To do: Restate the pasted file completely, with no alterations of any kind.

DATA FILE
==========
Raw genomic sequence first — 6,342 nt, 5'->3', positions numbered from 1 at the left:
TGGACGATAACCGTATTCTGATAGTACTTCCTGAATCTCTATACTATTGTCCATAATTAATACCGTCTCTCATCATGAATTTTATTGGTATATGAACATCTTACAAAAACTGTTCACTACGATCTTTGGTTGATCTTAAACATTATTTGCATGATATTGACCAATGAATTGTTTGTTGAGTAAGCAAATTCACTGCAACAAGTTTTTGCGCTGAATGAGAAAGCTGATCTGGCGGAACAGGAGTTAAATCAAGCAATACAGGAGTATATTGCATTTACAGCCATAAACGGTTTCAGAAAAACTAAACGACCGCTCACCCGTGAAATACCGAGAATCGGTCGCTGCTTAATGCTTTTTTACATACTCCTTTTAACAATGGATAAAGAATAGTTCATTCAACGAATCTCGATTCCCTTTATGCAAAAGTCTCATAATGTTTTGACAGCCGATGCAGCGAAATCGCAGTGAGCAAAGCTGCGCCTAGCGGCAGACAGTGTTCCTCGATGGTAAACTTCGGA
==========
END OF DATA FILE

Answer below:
Raw genomic sequence first — 6,342 nt, 5'->3', positions numbered from 1 at the left:
TGGACGATAACCGTATTCTGATAGTACTTCCTGAATCTCTATACTATTGTCCATAATTAATACCGTCTCTCATCATGAATTTTATTGGTATATGAACATCTTACAAAAACTGTTCACTACGATCTTTGGTTGATCTTAAACATTATTTGCATGATATTGACCAATGAATTGTTTGTTGAGTAAGCAAATTCACTGCAACAAGTTTTTGCGCTGAATGAGAAAGCTGATCTGGCGGAACAGGAGTTAAATCAAGCAATACAGGAGTATATTGCATTTACAGCCATAAACGGTTTCAGAAAAACTAAACGACCGCTCACCCGTGAAATACCGAGAATCGGTCGCTGCTTAATGCTTTTTTACATACTCCTTTTAACAATGGATAAAGAATAGTTCATTCAACGAATCTCGATTCCCTTTATGCAAAAGTCTCATAATGTTTTGACAGCCGATGCAGCGAAATCGCAGTGAGCAAAGCTGCGCCTAGCGGCAGACAGTGTTCCTCGATGGTAAACTTCGGA